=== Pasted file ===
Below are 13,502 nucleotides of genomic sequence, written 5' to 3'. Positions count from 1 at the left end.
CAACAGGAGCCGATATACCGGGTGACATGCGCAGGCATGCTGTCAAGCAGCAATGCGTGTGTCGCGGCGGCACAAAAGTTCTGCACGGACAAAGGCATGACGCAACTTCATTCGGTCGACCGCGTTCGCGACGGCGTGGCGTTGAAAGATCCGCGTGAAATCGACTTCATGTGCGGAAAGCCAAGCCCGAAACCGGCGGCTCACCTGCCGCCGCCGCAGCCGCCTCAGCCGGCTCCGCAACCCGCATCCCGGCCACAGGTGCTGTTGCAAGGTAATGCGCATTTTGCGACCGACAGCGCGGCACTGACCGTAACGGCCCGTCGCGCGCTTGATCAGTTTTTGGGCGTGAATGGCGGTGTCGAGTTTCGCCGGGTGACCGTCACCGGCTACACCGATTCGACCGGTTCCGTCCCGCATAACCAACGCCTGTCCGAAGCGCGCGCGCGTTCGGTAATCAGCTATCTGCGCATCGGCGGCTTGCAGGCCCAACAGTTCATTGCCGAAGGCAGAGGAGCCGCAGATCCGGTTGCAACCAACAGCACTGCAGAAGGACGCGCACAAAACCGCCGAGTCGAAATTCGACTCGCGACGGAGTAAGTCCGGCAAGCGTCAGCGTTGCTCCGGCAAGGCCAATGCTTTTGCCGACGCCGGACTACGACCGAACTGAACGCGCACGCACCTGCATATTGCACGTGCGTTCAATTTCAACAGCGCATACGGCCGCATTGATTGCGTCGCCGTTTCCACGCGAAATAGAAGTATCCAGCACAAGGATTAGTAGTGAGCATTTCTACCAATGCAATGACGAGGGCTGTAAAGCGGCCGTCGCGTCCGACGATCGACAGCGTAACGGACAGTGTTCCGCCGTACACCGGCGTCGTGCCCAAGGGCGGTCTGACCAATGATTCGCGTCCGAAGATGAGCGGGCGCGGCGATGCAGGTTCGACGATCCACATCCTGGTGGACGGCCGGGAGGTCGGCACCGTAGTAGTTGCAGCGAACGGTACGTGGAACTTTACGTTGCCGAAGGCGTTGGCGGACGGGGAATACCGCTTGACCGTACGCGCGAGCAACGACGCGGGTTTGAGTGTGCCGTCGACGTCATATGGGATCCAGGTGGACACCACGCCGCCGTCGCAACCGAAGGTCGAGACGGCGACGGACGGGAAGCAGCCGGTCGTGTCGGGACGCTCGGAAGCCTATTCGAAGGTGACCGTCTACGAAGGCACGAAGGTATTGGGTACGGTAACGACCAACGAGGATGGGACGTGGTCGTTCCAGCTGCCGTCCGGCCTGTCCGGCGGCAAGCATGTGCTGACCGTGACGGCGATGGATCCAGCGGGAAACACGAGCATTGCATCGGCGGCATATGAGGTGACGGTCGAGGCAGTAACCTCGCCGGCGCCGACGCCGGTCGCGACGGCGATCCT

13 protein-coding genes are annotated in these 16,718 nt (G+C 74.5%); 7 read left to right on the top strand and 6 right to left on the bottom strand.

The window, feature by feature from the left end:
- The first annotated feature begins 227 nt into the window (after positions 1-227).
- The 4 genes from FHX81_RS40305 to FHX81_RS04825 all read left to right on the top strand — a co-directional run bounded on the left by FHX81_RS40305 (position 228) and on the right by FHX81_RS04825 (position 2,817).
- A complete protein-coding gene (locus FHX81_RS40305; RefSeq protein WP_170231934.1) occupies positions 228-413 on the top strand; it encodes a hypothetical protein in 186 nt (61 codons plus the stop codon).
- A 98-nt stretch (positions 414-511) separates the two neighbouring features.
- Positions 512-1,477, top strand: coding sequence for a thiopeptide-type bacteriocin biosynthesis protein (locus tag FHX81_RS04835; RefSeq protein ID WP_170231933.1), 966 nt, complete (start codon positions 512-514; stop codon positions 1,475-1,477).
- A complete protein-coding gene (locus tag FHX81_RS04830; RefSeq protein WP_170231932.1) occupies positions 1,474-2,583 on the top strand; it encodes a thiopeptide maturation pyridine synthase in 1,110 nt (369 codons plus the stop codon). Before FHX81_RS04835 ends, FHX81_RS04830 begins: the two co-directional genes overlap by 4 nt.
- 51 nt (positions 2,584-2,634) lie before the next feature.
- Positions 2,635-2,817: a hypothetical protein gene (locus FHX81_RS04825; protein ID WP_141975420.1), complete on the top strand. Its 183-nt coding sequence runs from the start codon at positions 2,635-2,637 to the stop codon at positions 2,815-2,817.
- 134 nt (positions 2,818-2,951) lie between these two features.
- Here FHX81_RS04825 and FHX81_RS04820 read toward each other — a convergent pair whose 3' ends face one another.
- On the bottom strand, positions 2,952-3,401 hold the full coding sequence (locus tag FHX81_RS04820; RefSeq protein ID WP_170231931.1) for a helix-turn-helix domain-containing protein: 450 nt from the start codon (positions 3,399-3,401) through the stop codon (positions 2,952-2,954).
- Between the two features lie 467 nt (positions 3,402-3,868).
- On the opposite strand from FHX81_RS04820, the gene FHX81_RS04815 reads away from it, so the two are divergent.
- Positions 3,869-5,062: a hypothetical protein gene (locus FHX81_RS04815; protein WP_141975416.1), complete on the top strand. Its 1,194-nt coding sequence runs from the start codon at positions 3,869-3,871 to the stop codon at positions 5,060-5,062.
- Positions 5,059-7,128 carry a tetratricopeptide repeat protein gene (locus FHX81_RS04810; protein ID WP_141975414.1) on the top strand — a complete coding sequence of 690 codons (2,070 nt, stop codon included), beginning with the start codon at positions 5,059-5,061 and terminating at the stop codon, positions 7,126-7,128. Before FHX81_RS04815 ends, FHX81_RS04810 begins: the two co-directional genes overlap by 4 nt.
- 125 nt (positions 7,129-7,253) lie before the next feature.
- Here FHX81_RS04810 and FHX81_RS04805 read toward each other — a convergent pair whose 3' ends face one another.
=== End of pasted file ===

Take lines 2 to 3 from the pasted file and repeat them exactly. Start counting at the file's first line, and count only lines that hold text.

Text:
CAACAGGAGCCGATATACCGGGTGACATGCGCAGGCATGCTGTCAAGCAGCAATGCGTGTGTCGCGGCGGCACAAAAGTTCTGCACGGACAAAGGCATGACGCAACTTCATTCGGTCGACCGCGTTCGCGACGGCGTGGCGTTGAAAGATCCGCGTGAAATCGACTTCATGTGCGGAAAGCCAAGCCCGAAACCGGCGGCTCACCTGCCGCCGCCGCAGCCGCCTCAGCCGGCTCCGCAACCCGCATCCCGGCCACAGGTGCTGTTGCAAGGTAATGCGCATTTTGCGACCGACAGCGCGGCACTGACCGTAACGGCCCGTCGCGCGCTTGATCAGTTTTTGGGCGTGAATGGCGGTGTCGAGTTTCGCCGGGTGACCGTCACCGGCTACACCGATTCGACCGGTTCCGTCCCGCATAACCAACGCCTGTCCGAAGCGCGCGCGCGTTCGGTAATCAGCTATCTGCGCATCGGCGGCTTGCAGGCCCAACAGTTCATTGCCGAAGGCAGAGGAGCCGCAGATCCGGTTGCAACCAACAGCACTGCAGAAGGACGCGCACAAAACCGCCGAGTCGAAATTCGACTCGCGACGGAGTAAGTCCGGCAAGCGTCAGCGTTGCTCCGGCAAGGCCAATGCTTTTGCCGACGCCGGACTACGACCGAACTGAACGCGCACGCACCTGCATATTGCACGTGCGTTCAATTTCAACAGCGCATACGGCCGCATTGATTGCGTCGCCGTTTCCACGCGAAATAGAAGTATCCAGCACAAGGATTAGTAGTGAGCATTTCTACCAATGCAATGACGAGGGCTGTAAAGCGGCCGTCGCGTCCGACGATCGACAGCGTAACGGACAGTGTTCCGCCGTACACCGGCGTCGTGCCCAAGGGCGGTCTGACCAATGATTCGCGTCCGAAGATGAGCGGGCGCGGCGATGCAGGTTCGACGATCCACATCCTGGTGGACGGCCGGGAGGTCGGCACCGTAGTAGTTGCAGCGAACGGTACGTGGAACTTTACGTTGCCGAAGGCGTTGGCGGACGGGGAATACCGCTTGACCGTACGCGCGAGCAACGACGCGGGTTTGAGTGTGCCGTCGACGTCATATGGGATCCAGGTGGACACCACGCCGCCGTCGCAACCGAAGGTCGAGACGGCGACGGACGGGAAGCAGCCGGTCGTGTCGGGACGCTCGGAAGCCTATTCGAAGGTGACCGTCTACGAAGGCACGAAGGTATTGGGTACGGTAACGACCAACGAGGATGGGACGTGGTCGTTCCAGCTGCCGTCCGGCCTGTCCGGCGGCAAGCATGTGCTGACCGTGACGGCGATGGATCCAGCGGGAAACACGAGCATTGCATCGGCGGCATATGAGGTGACGGTCGAGGCAGTAACCTCGCCGGCGCCGACGCCGGTCGCGACGGCGATCCT

13 protein-coding genes are annotated in these 16,718 nt (G+C 74.5%); 7 read left to right on the top strand and 6 right to left on the bottom strand.